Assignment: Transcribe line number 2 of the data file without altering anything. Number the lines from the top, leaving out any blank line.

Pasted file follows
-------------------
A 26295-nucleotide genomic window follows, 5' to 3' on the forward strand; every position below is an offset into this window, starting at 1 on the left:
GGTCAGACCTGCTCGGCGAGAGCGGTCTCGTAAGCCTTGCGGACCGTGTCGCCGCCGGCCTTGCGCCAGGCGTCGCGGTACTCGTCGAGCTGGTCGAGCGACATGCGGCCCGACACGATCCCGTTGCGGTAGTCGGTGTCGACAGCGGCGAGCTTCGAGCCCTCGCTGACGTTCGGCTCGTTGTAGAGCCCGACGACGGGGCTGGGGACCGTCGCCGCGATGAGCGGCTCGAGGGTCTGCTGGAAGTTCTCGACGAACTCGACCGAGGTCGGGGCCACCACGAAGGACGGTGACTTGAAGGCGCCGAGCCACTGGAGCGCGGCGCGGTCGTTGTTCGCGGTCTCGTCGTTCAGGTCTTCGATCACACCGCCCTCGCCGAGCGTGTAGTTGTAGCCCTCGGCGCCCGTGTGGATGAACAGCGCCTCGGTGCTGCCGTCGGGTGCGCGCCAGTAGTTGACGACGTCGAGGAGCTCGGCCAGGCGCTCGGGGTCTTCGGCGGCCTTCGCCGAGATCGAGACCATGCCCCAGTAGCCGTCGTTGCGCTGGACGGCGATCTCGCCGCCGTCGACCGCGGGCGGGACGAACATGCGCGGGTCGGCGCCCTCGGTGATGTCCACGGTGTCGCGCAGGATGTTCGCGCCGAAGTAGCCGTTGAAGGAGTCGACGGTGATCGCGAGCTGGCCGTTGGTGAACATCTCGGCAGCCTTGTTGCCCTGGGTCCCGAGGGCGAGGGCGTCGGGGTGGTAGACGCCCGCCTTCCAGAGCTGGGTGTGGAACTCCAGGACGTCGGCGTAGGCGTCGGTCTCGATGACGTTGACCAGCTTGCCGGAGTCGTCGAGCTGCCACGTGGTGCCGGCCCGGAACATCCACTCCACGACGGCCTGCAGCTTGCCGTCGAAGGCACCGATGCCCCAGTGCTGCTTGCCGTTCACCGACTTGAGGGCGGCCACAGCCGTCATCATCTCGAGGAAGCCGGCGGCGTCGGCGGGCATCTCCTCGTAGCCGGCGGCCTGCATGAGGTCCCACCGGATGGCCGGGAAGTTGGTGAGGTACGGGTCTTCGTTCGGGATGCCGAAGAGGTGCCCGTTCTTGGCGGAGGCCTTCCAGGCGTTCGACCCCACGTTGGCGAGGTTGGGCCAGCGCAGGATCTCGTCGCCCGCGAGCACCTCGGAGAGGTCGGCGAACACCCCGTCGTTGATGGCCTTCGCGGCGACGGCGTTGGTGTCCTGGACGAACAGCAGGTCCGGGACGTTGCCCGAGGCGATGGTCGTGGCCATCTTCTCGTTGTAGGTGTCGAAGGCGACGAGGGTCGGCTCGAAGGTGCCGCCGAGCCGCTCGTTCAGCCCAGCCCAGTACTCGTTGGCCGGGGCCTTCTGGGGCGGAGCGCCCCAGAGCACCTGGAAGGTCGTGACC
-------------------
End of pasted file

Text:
GGTCAGACCTGCTCGGCGAGAGCGGTCTCGTAAGCCTTGCGGACCGTGTCGCCGCCGGCCTTGCGCCAGGCGTCGCGGTACTCGTCGAGCTGGTCGAGCGACATGCGGCCCGACACGATCCCGTTGCGGTAGTCGGTGTCGACAGCGGCGAGCTTCGAGCCCTCGCTGACGTTCGGCTCGTTGTAGAGCCCGACGACGGGGCTGGGGACCGTCGCCGCGATGAGCGGCTCGAGGGTCTGCTGGAAGTTCTCGACGAACTCGACCGAGGTCGGGGCCACCACGAAGGACGGTGACTTGAAGGCGCCGAGCCACTGGAGCGCGGCGCGGTCGTTGTTCGCGGTCTCGTCGTTCAGGTCTTCGATCACACCGCCCTCGCCGAGCGTGTAGTTGTAGCCCTCGGCGCCCGTGTGGATGAACAGCGCCTCGGTGCTGCCGTCGGGTGCGCGCCAGTAGTTGACGACGTCGAGGAGCTCGGCCAGGCGCTCGGGGTCTTCGGCGGCCTTCGCCGAGATCGAGACCATGCCCCAGTAGCCGTCGTTGCGCTGGACGGCGATCTCGCCGCCGTCGACCGCGGGCGGGACGAACATGCGCGGGTCGGCGCCCTCGGTGATGTCCACGGTGTCGCGCAGGATGTTCGCGCCGAAGTAGCCGTTGAAGGAGTCGACGGTGATCGCGAGCTGGCCGTTGGTGAACATCTCGGCAGCCTTGTTGCCCTGGGTCCCGAGGGCGAGGGCGTCGGGGTGGTAGACGCCCGCCTTCCAGAGCTGGGTGTGGAACTCCAGGACGTCGGCGTAGGCGTCGGTCTCGATGACGTTGACCAGCTTGCCGGAGTCGTCGAGCTGCCACGTGGTGCCGGCCCGGAACATCCACTCCACGACGGCCTGCAGCTTGCCGTCGAAGGCACCGATGCCCCAGTGCTGCTTGCCGTTCACCGACTTGAGGGCGGCCACAGCCGTCATCATCTCGAGGAAGCCGGCGGCGTCGGCGGGCATCTCCTCGTAGCCGGCGGCCTGCATGAGGTCCCACCGGATGGCCGGGAAGTTGGTGAGGTACGGGTCTTCGTTCGGGATGCCGAAGAGGTGCCCGTTCTTGGCGGAGGCCTTCCAGGCGTTCGACCCCACGTTGGCGAGGTTGGGCCAGCGCAGGATCTCGTCGCCCGCGAGCACCTCGGAGAGGTCGGCGAACACCCCGTCGTTGATGGCCTTCGCGGCGACGGCGTTGGTGTCCTGGACGAACAGCAGGTCCGGGACGTTGCCCGAGGCGATGGTCGTGGCCATCTTCTCGTTGTAGGTGTCGAAGGCGACGAGGGTCGGCTCGAAGGTGCCGCCGAGCCGCTCGTTCAGCCCAGCCCAGTACTCGTTGGCCGGGGCCTTCTGGGGCGGAGCGCCCCAGAGCACCTGGAAGGTCGTGACC